A Sea Of Depth

One of the key understated tricks of Retro games especially of the PSX era is that a lot of them by today standards actually have a rather flat look. This works perfectly ages appropriately really well when scaled up to modern day resolutions.

With how the games of today present themselves I actually consider this somewhat of a lost art. It’s one of the few elements that I would like to see retained in the games UI in the future. I soon learned the importance of the illusion of lighting in creating a sense of depth in an element, whether it is a button, panel or anything that is displayed or interacted with. In my opinion this should be one of the first go-to changes you make when you want to polish your user interface.

I believe that my lack of experience in the use of shadows to give more depth is one of the key reasons why I was constantly told that my UI needed more “polish”. Compare the following.

Alongside the “hovered” state (the story element in the first, and quick event in the second) being reversed I decided to add a shadow and I have coloured the buttons a darker shade of the primary colour. This gives a more monotone out of focus look in order to indicate it is not selected but still keep it visible and presentable. These two additions create a sort of depth that the previous iteration just simply didn’t possess.

Tone

I mentioned that older, retro games from the PSX era have a tone that can only be described as “homage” like to the source material. This doesn’t just translate towards putting Easter eggs or references towards other brands in side of the games, or styling cars after Ferraris and such. Tone also pertains to the type of language used in the description of the games elements. Perfect Lap is a game designed to cater to all audiences and age range. This is key, it is supposed to be an easy game to pick up, but challenging to master. To cultivate an enjoyable environment selective language should be applied in order to adequately explain its mechanics. This means no words that are going to be esoteric to most users. For example, don’t describe a cars handling as power to weight ratio. Simply use handling. Use these words to describe how these mechanics will influence gameplay.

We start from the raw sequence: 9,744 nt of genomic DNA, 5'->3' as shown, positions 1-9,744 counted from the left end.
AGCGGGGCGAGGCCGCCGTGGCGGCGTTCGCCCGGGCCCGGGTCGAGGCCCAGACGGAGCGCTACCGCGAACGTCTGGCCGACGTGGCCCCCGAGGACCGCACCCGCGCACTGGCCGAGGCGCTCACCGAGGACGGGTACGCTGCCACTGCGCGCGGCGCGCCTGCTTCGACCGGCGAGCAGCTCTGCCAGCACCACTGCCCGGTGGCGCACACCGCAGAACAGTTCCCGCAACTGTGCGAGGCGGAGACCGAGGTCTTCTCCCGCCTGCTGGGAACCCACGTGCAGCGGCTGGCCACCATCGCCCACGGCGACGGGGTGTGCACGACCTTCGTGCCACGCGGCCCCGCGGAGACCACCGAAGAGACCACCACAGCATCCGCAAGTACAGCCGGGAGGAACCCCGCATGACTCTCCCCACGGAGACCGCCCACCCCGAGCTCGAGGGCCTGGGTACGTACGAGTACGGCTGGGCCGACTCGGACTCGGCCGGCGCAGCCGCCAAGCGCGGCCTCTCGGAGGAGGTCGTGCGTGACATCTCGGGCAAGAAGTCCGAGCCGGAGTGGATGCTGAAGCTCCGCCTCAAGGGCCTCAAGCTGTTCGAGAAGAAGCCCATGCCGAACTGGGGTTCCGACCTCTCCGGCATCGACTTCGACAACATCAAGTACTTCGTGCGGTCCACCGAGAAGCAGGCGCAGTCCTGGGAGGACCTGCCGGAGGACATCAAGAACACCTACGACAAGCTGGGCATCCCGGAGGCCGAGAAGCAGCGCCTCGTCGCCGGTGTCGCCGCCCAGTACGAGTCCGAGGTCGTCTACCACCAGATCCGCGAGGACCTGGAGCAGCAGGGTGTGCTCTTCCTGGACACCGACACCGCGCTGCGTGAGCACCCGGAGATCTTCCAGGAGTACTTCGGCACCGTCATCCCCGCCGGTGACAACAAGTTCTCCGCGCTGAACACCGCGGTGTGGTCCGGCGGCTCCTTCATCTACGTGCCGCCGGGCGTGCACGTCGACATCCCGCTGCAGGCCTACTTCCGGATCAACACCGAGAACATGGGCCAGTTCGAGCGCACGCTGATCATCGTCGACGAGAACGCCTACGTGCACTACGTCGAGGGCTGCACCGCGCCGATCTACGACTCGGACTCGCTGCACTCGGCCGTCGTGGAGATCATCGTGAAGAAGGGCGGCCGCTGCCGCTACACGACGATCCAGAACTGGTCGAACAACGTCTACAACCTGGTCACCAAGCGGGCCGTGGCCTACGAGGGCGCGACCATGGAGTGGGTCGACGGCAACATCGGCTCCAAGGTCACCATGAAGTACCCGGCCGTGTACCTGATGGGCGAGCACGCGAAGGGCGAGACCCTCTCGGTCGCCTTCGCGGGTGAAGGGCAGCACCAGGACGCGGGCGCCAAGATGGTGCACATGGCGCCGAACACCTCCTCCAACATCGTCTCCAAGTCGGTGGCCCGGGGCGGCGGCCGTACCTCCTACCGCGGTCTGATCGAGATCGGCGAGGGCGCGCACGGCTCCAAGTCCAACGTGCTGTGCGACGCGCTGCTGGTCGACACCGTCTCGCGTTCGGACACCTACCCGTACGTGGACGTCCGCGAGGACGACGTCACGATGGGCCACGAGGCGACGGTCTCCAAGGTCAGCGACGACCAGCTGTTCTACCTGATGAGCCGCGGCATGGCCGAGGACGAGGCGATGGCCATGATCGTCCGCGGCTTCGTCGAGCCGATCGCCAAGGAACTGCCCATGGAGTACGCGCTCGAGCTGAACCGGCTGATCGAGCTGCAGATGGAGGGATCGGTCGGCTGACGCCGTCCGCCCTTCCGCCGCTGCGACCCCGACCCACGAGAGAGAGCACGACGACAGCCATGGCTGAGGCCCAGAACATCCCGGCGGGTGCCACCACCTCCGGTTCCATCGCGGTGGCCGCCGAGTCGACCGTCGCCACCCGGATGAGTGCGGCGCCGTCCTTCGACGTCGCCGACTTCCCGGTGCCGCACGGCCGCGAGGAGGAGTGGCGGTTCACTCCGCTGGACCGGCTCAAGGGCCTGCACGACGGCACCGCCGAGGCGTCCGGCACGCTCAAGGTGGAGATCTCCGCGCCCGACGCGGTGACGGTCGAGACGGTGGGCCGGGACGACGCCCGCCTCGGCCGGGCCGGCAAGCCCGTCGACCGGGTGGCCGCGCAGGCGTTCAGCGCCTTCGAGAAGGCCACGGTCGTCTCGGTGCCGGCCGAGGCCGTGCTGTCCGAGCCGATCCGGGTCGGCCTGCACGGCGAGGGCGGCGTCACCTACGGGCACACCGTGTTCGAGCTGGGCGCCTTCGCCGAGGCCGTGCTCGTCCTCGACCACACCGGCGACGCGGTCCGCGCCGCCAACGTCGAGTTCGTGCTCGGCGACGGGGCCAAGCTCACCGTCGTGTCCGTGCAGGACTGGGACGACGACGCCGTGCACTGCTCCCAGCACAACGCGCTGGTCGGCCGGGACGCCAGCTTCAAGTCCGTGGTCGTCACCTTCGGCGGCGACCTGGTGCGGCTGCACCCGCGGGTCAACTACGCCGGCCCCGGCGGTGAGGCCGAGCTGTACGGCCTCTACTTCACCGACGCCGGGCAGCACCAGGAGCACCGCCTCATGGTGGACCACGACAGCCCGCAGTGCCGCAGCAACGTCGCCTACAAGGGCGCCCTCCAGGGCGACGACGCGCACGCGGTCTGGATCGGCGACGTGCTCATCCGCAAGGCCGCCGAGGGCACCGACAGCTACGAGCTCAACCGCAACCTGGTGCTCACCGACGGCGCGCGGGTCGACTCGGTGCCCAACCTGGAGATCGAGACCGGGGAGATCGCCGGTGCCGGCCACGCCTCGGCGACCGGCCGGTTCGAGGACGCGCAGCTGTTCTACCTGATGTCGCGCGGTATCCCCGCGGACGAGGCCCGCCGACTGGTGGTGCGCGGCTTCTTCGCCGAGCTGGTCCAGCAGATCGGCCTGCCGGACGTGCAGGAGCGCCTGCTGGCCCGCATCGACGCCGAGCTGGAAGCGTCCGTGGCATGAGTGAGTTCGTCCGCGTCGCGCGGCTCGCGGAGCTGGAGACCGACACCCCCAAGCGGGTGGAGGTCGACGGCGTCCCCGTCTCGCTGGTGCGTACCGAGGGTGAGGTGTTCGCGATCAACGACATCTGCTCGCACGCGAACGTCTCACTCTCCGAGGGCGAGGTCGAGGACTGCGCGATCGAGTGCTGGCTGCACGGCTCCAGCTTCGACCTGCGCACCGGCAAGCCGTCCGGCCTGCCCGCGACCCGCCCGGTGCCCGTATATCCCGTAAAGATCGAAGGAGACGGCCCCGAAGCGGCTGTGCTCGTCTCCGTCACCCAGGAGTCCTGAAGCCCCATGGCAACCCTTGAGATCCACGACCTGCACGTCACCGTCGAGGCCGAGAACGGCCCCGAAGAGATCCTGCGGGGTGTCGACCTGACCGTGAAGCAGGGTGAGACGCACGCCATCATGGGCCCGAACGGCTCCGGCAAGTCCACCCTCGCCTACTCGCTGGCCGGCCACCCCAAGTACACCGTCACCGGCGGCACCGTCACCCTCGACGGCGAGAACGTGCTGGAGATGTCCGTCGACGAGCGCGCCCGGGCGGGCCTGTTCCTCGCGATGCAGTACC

Due to this article being about the menu this is a fairly short section. There is only so much information you need to describe to a user. This ties in nicely with the menu UI. This is because you can still use this to add a small but important finishing touch to the menu to make it stand out. This encapsulates what I mean by small decisions, adding up to large ones. In the end all this translates to is a simple sentence underneath the element selected but it adds a level of arrangement that otherwise be missing had it not been present whilst also informing the user what this particular element does (see above example)

The next article due to be published soon will go examine the car selection screen which is where the game takes on an even more distinct identity. Follow me at @blue_spero, or simply follow my Medium to get the notification.

I hope you enjoyed this article as much as I enjoyed writing it. Have a good evening.

- Tim

For a visual only look at my work, see here — https://www.behance.net/TimothyWightman